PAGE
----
Remote Desktop Services VDI User Experience Monitoring

With the release of GEM Automation 3.9.0.0 came a new set of capabilities to monitor core network statistics that directly affects the user experience in Remote Desktop Services Virtual Desktop Infrastructure (VDI). As we have quite a few users who are either working from home or from another country (on another continent), it became obvious we needed some extra information to assess and diagnose the experience of our users.

The core of this new functionality resides in the Windows\libWindowsRDS.psm1 module. The function that performs the grunt of the work is called Get-RDSPerfmonStatistics. An easy way to monitor your RDS infrastructure is to put the name of your brokers in RDSServers.txt and then you can simply call Monitor-RDSPerformance.ps1 without any parameters assuming you have configured your environment properly in the configuration database using ConfigurationDatabase\libConfigurationDatabase.psm1. Only the credentials of the user performing the monitoring need to be added as a configuration setting. For example, you could do this by calling the New-ConfigurationSetting function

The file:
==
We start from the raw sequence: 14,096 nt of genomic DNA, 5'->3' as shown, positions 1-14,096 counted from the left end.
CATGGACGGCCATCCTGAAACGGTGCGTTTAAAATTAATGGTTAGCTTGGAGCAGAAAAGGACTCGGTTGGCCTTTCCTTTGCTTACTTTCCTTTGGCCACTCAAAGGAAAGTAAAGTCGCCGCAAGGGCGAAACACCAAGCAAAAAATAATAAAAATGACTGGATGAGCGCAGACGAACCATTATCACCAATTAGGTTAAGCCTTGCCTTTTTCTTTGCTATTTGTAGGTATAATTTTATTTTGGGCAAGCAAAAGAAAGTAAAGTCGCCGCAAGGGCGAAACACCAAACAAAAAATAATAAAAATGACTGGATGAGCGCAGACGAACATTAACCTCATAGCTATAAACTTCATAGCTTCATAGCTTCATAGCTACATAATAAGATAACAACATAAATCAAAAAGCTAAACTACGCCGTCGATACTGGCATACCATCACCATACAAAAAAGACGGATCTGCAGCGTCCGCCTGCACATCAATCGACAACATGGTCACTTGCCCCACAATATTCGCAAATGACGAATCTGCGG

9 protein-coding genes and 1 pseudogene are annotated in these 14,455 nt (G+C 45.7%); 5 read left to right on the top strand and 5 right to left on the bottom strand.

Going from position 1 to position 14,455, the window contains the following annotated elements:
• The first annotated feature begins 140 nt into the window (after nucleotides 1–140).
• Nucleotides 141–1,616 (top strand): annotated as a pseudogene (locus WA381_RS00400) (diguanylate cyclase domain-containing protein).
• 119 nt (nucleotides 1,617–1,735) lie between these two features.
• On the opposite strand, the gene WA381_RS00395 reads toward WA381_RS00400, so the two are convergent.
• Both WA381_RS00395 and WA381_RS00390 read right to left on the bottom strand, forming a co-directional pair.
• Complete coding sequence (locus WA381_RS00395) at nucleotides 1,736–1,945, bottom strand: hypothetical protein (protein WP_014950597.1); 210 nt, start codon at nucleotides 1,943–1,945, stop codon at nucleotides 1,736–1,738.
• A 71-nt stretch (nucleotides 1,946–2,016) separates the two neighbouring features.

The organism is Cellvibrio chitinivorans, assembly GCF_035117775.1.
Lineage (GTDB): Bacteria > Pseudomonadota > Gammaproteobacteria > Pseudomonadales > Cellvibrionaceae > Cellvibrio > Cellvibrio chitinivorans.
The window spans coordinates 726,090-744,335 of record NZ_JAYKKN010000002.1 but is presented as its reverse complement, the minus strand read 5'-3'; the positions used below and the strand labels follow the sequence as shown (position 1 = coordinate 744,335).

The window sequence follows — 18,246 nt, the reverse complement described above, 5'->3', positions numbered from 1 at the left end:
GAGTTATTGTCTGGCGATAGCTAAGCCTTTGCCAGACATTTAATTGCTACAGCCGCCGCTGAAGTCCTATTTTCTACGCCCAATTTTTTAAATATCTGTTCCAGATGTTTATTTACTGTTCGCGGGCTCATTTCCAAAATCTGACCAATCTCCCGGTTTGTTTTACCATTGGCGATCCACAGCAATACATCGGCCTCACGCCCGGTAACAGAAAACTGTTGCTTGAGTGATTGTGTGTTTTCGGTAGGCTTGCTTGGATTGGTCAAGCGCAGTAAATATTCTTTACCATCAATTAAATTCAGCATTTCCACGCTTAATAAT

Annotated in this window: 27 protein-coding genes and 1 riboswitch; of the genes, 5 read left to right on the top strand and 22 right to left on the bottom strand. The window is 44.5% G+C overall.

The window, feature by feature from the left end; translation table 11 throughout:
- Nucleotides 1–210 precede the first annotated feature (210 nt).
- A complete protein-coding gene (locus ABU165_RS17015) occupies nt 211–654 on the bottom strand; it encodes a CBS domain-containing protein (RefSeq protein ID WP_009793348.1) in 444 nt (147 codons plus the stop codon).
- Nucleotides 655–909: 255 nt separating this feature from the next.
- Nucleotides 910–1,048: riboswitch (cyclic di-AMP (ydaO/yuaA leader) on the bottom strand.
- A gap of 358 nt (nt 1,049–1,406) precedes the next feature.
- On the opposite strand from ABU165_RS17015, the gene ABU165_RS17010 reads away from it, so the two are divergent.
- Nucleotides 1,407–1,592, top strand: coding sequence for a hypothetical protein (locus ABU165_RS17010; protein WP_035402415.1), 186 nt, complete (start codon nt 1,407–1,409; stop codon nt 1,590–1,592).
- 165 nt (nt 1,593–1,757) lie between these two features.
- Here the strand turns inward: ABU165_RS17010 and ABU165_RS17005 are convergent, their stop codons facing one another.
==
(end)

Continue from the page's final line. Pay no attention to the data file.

New-ConfigurationSetting -scope Global -name AutomationCredentialUserName -value <user name>
New-ConfigurationSetting -scope Global -name AutomationCredentialPassword -value <user password>

Doing it this way allows you to easily schedule the Monitoring-RDSPerformance.ps1 script in Task Scheduler.

Once the script has been properly configured and is running, it will collect the following metrics:

  • \RemoteFX Network(*)\Current TCP RTT
  • \RemoteFX Network(*)\Current UDP RTT
  • \RemoteFX Network(*)\Total Sent Rate
  • \RemoteFX Network(*)\Total Received Rate

The script will also collect the following user information to facilitate the reconciliation of the performance data with actual users:

  • Broker computer name
  • Collection name
  • Host server name (i.e. Hyper-V host running the VM)
  • User company
  • User title